President George HW Bush called for Germany to be a Partner in Leadership with the United States in May 1989, six months before the fall of the Berlin Wall. He did this in anticipation of the changes that were building, sensing that with the end of the Cold War, Germany would be the central power in Europe. Chancellor Helmut Kohl was reluctant to take on this role, and this reluctance has characterized Germany ever since. Today, the United States looks to Germany to provide leadership to a Europe adrift. Germany stands as one of the few successful countries in Europe with a stable leadership while France and Britain seem shadows of the countries they were in 1990, with the European Union unable to fill the gap.
A recent Pew poll found that 72 percent of Americans view Germany as a reliable ally (24 percent, very reliable) still trailing Britain, which 85 percent found to be reliable. While the Pew survey revealed that Americans still think of World War II and the Holocaust when they are asked about the most important event in the relationship over the past 75 years (28 percent mention the fall of the Berlin Wall), the U.S. public tends to have a positive overall image of Germany. Polls also confirm that Americans, to the extent that they think about Germany, would like to see it play a larger leadership role, including in the military area.
The strategic context that provided the glue to German-U.S. relations is much weaker than it was 26 years ago. Germany is no longer the significant military partner that it was. In the last year before it unified, 1989, West Germany spent $33.9 billion annually on defense (2.8 percent of GDP), with armed forces numbering close to 500,000 personnel. In 2016, Germany will spend about $36 billion (or 1.2 percent of GDP) on defense, with armed forces totaling less than 200,000 personnel. The U.S. military presence in Germany is now a small fraction of what it was during the Cold War.
This is not a contrast between a German Venus and an American Mars but rather one between Mercury (the Roman god of commerce) and Mars. Germany is now the world’s preeminent geo-economic power while the United States continues to be traditional geostrategic military power, which causes strains between Berlin and Washington over the use of military force. It results in Americans regarding Germany as a free-rider on U.S. military power.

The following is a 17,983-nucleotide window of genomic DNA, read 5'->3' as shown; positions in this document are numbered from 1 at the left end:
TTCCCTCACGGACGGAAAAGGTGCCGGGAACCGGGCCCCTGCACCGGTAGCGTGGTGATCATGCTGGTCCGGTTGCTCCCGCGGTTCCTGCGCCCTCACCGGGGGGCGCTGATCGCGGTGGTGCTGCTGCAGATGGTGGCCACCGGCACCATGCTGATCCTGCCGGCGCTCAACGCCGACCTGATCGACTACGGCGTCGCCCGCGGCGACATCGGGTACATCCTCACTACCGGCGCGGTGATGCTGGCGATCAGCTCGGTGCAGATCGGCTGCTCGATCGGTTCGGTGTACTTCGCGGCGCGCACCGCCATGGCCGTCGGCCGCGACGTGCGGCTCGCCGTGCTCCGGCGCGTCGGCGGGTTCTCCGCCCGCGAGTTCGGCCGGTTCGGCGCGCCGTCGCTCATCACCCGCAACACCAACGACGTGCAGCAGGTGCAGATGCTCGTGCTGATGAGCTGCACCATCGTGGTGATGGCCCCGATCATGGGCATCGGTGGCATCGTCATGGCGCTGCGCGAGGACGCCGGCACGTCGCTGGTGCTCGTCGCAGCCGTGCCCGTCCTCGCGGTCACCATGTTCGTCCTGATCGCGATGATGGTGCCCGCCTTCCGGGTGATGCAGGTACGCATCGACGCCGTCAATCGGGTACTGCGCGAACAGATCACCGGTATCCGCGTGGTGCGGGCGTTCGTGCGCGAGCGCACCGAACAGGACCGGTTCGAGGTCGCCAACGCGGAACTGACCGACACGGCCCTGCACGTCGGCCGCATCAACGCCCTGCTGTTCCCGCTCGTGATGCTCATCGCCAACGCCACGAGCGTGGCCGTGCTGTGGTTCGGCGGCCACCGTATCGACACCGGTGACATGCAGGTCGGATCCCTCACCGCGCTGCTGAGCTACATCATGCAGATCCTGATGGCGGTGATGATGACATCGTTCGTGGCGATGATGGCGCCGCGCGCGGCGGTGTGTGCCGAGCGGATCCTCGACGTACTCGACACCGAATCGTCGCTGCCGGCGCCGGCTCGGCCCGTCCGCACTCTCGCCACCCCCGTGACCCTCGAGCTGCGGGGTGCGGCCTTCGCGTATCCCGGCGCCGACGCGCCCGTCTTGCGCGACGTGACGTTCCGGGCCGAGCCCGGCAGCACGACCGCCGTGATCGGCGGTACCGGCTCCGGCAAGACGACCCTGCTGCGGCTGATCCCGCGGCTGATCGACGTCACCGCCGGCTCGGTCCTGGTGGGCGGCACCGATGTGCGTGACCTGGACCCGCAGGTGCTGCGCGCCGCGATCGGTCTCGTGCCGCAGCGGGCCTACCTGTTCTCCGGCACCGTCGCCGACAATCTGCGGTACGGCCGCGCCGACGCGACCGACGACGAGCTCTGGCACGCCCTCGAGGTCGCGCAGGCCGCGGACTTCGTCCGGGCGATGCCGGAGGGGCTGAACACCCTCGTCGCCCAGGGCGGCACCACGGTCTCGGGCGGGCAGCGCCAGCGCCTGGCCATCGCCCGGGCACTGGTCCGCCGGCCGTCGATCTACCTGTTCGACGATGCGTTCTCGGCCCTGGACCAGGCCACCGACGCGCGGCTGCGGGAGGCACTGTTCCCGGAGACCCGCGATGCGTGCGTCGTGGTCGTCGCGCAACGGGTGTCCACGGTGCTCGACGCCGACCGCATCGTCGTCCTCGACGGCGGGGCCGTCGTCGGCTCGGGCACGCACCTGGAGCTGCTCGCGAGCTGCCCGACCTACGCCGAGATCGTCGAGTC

Given that Germany is now a fully sovereign country, it is not surprising that it has been a partner on some issues and not on others. Germany opposed both the Iraq War and the intervention in Libya but was a key partner in NATO enlargement and has provided forces in Afghanistan. It has been a key player in the Iran negotiations and in shaping Western reactions to Russia’s aggression in Ukraine.
On Greece and the eurozone crisis, Germany has led, but not always to Washington’s liking. There is a general sense in Washington that German policy has not been broad or strategic enough and has instead been driven by parochial interests and a limited view of economic policy.
German economic interests are now global and China is now its fourth largest trading partner after France, the United States, and the Netherlands, with Germany accounting for nearly 50 percent of Europe’s exports to China. Germany’s willingness to go with the U.K. and other European countries against U.S. wishes to join the China-led Asian Infrastructure Investment Bank is viewed in Washington as another example of how Germany’s geo-economic interests are replacing old alliances.
Iran is another case where geo-economic Germany sees both a commercial and strategic logic in a reopening of the Iranian market. Berlin was a key player in the P5 + 1 group of nations, and it will be one of the first Western powers to reenter the Iranian market after the nuclear agreement goes into effect. Vice Chancellor Sigmar Gabriel has already visited Tehran with a delegation of German CEOs and as one report noted, “the lure of the Iran market was no doubt one factor that European nations and the United States weighed in deciding to support a deal.”
So Germany has been a partner in some cases and an independent player in others, but is still regarded in the United States as a rather reluctant and still limited leader. It is no longer a big Switzerland but it is still not the partner in leadership President Bush and his successors have hoped it to be.
Stephen F. Szabo is the Executive Director of the Transatlantic Academy, an initiative of the German Marshall Fund of the United States in Washington, DC. Follow him at @stephenfszabo.